Speaking to Accountants Daily, H&R Block director of tax communication Mark Chapman said that a combination of factors — the publication of the $8.7 billion individual tax gap and a major increase in ATO funding — has created a perfect storm for the Tax Office to come down hard on errant claims this year.
 
“The ATO has done their research on it and they’ve got this $8.7 billion tax gap figure in their minds, so they’ve got a bit of science behind their suspicions regarding work-related expenses,” Mr Chapman said.
 
“They’re not just looking at clients, they are profiling tax agents, so if the claims you are putting through are outside the benchmarks for other tax agents, that can increase scrutiny on the agent themselves.
 
“They risk-profile every tax agent these days and if you fall well outside these benchmark,s then you can expect the Tax Office to turn up on your doorstep and going through your files.”
 
Mr Chapman, a former senior director at the Tax Office, believes agents can steer clear of any potential scrutiny this tax time by have a firm grasp of the tax law and applying some common sense to claims.
 
“The ATO sometimes tries to put across this message that they almost expect tax agents to audit their clients before they lodge their returns, and I don’t buy into that at all, but just using your common sense and that feeling about whether something stacks up, and if it doesn’t, ask some questions and take some notes to justify why the claim is being made,” he said.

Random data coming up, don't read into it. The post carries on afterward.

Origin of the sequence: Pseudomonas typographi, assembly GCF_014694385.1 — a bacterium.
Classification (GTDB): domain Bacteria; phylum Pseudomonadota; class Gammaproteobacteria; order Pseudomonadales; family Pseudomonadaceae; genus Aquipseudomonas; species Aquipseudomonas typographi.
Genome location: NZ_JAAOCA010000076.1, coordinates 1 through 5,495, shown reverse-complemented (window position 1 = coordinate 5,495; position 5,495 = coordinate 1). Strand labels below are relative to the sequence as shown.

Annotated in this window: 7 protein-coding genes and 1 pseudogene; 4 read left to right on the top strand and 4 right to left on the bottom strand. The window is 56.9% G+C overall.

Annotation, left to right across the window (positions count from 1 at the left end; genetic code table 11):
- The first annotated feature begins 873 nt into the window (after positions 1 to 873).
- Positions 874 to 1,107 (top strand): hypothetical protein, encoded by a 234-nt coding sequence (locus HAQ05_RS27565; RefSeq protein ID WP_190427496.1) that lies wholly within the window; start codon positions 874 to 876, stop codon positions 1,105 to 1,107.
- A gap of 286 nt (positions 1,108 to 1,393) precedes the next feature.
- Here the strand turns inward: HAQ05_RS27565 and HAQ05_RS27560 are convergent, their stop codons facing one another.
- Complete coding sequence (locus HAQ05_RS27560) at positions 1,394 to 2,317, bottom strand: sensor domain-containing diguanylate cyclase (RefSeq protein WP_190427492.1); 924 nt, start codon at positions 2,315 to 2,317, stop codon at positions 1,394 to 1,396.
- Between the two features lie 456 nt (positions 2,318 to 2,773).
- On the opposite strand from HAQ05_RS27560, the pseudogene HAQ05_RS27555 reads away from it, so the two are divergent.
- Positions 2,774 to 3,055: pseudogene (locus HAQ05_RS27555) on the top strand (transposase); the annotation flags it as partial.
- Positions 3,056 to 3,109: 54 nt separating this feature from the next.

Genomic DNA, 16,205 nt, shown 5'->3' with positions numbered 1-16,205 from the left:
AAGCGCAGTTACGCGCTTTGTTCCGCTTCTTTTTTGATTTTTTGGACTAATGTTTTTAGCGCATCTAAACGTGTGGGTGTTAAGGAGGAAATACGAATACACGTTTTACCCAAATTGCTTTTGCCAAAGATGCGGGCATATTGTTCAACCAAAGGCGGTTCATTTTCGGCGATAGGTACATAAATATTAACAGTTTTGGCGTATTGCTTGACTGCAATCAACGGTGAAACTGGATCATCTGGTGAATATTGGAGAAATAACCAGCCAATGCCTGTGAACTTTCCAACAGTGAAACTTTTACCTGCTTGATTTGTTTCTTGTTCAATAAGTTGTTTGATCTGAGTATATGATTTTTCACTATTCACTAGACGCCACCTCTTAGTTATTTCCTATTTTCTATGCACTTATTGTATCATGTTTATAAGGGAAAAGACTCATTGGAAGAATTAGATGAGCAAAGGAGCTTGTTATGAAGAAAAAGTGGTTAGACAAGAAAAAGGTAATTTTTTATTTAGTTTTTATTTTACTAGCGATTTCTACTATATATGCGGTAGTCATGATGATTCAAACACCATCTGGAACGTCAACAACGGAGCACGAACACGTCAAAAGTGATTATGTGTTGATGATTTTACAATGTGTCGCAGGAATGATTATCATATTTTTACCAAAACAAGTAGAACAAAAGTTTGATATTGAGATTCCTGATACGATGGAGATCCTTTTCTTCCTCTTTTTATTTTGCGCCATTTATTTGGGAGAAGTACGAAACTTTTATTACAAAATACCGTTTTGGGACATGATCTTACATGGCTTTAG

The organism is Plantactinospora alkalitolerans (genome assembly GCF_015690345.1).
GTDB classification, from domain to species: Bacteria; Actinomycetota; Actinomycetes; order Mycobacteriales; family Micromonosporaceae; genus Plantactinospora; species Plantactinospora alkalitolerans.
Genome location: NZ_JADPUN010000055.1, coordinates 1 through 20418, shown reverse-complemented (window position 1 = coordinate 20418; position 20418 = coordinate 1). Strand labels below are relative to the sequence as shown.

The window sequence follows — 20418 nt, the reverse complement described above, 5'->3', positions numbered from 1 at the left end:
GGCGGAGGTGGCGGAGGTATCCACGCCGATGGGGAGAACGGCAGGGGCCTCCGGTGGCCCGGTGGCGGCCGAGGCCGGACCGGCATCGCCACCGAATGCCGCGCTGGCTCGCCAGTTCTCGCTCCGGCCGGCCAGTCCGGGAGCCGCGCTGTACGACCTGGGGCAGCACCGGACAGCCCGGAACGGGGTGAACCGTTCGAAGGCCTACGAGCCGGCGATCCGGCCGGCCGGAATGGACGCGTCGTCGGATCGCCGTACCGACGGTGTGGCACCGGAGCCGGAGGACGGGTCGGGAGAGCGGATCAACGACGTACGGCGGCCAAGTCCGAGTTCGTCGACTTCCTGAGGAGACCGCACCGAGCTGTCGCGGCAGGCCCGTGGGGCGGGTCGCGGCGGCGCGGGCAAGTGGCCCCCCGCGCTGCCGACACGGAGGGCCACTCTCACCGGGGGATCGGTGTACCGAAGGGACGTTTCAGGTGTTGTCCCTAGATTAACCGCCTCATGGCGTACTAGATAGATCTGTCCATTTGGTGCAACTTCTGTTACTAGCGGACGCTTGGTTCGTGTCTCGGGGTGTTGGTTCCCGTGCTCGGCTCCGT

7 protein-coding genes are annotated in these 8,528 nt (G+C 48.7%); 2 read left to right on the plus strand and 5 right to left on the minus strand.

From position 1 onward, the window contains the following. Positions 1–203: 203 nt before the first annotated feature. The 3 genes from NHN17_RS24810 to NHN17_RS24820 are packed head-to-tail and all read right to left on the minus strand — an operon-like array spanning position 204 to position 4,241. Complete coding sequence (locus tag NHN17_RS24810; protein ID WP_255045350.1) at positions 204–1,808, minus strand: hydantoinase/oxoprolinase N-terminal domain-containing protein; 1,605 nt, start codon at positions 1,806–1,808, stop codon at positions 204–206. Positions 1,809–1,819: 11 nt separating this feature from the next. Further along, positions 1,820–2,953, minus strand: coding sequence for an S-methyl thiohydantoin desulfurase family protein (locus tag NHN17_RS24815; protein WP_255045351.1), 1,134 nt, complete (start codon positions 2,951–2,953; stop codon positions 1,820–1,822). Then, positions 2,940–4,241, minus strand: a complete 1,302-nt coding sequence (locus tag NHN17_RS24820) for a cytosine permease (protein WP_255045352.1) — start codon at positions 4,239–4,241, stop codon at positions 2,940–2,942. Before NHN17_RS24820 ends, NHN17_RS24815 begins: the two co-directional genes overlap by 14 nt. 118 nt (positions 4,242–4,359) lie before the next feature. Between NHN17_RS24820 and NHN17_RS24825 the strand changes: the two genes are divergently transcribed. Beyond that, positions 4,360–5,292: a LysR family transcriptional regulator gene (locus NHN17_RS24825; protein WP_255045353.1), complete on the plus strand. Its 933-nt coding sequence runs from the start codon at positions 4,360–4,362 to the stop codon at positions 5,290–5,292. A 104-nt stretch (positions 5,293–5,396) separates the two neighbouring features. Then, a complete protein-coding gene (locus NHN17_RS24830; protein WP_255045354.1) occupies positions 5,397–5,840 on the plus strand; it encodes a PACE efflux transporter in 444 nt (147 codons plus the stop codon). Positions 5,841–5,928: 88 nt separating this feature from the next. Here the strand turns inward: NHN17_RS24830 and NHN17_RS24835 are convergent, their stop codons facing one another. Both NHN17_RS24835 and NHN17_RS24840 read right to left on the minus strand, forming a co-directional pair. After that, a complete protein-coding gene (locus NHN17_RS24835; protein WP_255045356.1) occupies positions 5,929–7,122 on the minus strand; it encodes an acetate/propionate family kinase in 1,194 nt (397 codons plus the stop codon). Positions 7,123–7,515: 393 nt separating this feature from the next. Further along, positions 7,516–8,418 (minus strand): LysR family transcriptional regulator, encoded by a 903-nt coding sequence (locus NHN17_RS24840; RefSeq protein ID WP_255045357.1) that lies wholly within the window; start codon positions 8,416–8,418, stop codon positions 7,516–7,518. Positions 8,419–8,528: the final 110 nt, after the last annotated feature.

“If you just put in that extra bit of thought and extra care, that will pay dividends for the client because they won’t be audited and pay dividends for the practice because you won’t get that ATO spotlight on you for making incorrect excessive claims.”
 
Mr Chapman also believes it might be prudent to turn away clients who are aggressive with their claims.
 
“Sometimes clients come into the office and are very forceful about what they want to claim, very forceful about what they are entitled to, and if you don’t put the claim through they will go somewhere else,” Mr Chapman said.
 
“If a client takes that attitude then, unfortunately, you might have to prepare to tell them to go and find someone else because you don’t think these claims stack up.
 
“A lot of it comes down to understanding the basics of tax law, and secondly, it comes down to the common sense understanding of what claims stack up and what don’t.”
 
 
Jotham Lian 
27 June 2019 
accountantsdaily.com.au